Bartlett’s test** **is used to test if **k** samples are from populations with equal variances. Equal variances across populations are called homoscedasticity or homogeneity of variances. Some statistical tests, for example, the ANOVA test, assume that variances are equal across groups or samples. The Bartlett test can be used to verify that assumption. Bartlett’s test enables us to compare the variance of two or more samples to decide whether they are drawn from populations with equal variance. It is fitting for normally distributed data.

**Statistical Hypothesis:**

**Null Hypothesis:**All populations variances are equal**Alternative Hypothesis:**At least two of them differ

**Implementation in R:**

The R provides a function **bartlett.test**() which is available in **stats** package can be used to compute Barlett’s test. The syntax for this function is given below:

Syntax:bartlett.test(formula, dataset)

Parameters:

formula:a formula of the formvalues ~ groups

dataset:a matrix or data frame

**Example:**

## R

`# R program to illustrate ` `# Barlett’s test ` ` ` `# Using bartlett.test() ` `result = ` `bartlett.test` `(len ~ supp, data = ToothGrowth) ` ` ` `# print the result ` `print` `(result)` |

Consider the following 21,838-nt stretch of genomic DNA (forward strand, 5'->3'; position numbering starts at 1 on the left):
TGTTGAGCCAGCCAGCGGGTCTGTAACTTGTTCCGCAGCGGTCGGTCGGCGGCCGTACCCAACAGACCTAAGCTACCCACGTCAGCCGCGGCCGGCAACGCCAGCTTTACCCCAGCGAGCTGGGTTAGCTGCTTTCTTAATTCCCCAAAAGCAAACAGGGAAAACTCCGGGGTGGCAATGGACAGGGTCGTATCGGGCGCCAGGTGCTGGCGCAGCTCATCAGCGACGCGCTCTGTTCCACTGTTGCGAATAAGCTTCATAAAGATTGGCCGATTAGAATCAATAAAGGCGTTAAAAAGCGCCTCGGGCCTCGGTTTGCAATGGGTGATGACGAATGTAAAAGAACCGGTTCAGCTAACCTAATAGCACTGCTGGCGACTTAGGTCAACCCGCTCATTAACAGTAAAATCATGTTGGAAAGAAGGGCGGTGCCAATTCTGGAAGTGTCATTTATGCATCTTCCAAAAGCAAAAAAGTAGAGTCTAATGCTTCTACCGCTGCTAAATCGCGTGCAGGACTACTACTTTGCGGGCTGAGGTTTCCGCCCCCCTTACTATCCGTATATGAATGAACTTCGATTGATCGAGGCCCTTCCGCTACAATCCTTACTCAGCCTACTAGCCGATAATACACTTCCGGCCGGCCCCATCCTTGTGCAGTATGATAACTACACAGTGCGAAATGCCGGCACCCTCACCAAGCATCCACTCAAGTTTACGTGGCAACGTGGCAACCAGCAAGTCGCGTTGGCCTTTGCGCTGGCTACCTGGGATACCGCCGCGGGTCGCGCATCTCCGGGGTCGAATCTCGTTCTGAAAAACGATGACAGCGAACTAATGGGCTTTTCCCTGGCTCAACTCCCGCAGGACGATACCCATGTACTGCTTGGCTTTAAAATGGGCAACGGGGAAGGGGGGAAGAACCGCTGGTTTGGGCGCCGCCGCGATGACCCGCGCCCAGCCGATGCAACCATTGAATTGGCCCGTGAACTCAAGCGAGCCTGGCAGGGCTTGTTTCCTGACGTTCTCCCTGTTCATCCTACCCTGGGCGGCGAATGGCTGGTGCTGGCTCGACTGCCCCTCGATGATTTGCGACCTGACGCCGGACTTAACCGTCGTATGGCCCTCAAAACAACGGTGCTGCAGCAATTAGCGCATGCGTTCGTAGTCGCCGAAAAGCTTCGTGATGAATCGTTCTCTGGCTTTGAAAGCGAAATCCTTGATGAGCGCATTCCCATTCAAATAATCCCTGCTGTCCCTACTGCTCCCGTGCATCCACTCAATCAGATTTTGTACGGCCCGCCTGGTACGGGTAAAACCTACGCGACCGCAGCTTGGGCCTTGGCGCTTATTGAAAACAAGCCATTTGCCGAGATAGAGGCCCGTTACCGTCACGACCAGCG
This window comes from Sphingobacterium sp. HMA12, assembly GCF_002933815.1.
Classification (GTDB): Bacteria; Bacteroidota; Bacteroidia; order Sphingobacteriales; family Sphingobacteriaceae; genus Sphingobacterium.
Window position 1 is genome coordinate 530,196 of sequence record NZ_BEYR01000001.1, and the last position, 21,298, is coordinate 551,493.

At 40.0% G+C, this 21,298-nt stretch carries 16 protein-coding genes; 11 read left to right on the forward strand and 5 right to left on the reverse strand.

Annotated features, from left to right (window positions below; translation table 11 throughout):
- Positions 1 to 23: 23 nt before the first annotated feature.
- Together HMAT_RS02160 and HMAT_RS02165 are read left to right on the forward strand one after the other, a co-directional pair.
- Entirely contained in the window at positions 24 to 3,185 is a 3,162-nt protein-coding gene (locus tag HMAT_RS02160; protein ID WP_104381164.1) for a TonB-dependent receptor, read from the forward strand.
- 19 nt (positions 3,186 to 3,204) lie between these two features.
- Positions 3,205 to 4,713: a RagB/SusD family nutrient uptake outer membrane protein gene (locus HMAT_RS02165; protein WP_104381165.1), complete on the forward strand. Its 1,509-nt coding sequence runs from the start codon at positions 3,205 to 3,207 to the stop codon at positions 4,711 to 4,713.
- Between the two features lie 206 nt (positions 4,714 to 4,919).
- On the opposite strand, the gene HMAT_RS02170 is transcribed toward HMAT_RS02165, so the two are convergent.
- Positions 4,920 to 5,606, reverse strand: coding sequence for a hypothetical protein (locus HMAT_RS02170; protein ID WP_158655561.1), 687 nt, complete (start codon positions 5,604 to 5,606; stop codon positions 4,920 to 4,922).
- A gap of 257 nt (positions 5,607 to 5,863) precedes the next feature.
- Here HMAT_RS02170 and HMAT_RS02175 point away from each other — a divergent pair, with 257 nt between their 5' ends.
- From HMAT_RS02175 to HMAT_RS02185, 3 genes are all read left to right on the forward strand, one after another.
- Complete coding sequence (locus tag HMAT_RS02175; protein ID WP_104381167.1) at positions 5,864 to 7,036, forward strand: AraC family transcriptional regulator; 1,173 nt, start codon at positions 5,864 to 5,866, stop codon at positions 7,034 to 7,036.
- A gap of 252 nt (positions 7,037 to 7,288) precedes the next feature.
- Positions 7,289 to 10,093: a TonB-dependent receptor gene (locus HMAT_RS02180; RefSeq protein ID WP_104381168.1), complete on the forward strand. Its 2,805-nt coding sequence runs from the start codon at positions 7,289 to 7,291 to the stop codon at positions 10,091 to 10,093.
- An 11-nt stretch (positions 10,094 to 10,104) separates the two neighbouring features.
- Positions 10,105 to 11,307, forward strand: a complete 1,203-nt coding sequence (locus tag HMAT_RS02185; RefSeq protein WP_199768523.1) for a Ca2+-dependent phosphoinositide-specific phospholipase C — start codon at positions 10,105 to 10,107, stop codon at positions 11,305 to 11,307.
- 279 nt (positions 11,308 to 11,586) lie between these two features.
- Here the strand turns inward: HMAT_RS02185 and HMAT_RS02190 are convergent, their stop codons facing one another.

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**Output:**

Bartlett test of homogeneity of variances data: len by supp Bartlett's K-squared = 1.4217, df = 1, p-value = 0.2331

### Levene’s test

In statistics, **Levene’s test** is an inferential statistic used to evaluate the equality of variances for a variable determined for two or more groups. Some standard statistical procedures find that variances of the populations from which various samples are formed are equal. Levene’s test assesses this assumption. It examines the null hypothesis that the population variances are equal called homogeneity of variance or homoscedasticity. It compares the variances of **k** samples, where k can be more than two samples. It’s an alternative to **Bartlett’s test** that is less sensitive to departures from normality.

**Statistical Hypothesis:**